We have many guests with us today. Mainly students from Denmark, which is really cool because they are so far from home and they are here to visit our class. Barb Williamson is our guest speaker today and she runs recovery houses within the Philadelphia area. She began the class telling us about her story and how she grew up in a really good family. But by the time she was 15 she entered treatment for alcohol. However, this treatment center was a double edged sword because one of the patients in there with her gave her heroin to try for the first time. By the time she was 17 she stated that she was addicted to heroin and homeless living in Kensington.
In 2012 she was told about a recovery house. She decided to give it a shot because everything else she tried never worked. “Mom and Dad didn’t understand and I felt empty,” she said. So, the recovery house gave her a purpose because there are rules, but also doctors and nurses are there for you all the time. She stated that she needed that type of structure and guidelines to really come into her own. At the recovery house, she spent a year finding herself. She learned how to live again. She absolutely loved it.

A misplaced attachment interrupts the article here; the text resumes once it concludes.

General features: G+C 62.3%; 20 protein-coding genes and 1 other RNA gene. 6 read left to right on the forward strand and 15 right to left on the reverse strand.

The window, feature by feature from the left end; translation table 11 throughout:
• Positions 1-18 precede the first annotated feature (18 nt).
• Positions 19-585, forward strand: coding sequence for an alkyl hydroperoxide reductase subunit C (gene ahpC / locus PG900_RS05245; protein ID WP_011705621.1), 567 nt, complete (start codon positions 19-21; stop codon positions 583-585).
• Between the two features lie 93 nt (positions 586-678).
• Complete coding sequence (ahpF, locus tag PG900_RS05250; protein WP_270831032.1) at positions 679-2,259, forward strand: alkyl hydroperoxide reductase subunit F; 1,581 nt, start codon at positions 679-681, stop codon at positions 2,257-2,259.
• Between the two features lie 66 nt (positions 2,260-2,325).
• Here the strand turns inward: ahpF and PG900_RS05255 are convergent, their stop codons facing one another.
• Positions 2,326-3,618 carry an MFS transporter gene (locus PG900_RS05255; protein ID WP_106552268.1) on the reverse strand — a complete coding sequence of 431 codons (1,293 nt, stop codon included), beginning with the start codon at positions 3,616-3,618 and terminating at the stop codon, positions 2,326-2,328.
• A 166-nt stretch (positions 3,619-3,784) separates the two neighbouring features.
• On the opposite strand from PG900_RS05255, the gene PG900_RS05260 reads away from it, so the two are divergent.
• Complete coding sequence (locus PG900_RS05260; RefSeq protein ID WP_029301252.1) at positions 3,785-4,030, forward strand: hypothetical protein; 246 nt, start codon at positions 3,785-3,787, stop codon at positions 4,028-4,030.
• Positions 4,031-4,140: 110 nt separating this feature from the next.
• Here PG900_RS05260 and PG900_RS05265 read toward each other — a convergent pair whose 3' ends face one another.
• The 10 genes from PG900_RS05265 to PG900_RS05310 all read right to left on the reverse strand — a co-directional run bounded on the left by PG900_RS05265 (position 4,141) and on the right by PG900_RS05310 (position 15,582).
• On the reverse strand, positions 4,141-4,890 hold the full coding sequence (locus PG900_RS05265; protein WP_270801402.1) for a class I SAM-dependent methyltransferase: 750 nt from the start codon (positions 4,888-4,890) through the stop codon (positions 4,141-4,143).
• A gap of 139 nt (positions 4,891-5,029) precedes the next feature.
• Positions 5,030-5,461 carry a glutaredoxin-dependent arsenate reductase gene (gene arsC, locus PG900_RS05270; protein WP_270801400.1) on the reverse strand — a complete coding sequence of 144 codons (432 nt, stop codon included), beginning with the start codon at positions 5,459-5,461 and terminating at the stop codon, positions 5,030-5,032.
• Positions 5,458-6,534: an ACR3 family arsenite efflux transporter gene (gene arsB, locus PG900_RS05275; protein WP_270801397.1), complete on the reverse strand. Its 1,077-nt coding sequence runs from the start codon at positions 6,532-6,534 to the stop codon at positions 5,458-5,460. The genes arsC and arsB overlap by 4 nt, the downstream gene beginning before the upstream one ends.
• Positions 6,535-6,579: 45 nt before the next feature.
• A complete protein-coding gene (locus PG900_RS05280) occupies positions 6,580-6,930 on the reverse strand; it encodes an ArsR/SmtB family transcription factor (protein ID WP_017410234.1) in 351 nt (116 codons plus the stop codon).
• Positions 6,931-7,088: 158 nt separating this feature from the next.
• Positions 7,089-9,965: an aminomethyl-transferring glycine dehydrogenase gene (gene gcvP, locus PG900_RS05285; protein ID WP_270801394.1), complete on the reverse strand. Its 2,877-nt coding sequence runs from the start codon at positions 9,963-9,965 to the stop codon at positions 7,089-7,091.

Williamson worked many jobs such as being a dish washer and such, but running a recovery house was her calling. At 14 months sober she opened her first recovery house. It was a struggle for her at first, but once certain people started to see it was a really nice recovery house and seeing her in the paper, it started to slightly take off. Now her mom helped her open the first recovery house but she made the best thing her mom did for her was say no to giving her more money to open another one. One day, Jim Worthington a man she didn’t even really know, wrote her a check and she turned that check into a business for helping others.
She now has 13 recovery houses, the Way of Life Recovery House, that offer intensive outpatient therapy after rehab. As well as therapy for trauma victims, especially for anyone that had a traumatic situation while homeless in Kensington. All of her staff are Narcan trained just in case, because things can happen. Her job is to make sure people can come to a safe environment to recover. She has seen really high highs and really low lows. She is someone that has seen both sides of this thing we call addiction. Coming from someone who was homeless in Kensington to now owning recovery houses, she is the definition of recovery. She is an inspiration to everyone who struggles with addiction and is proof that anyone can do anything.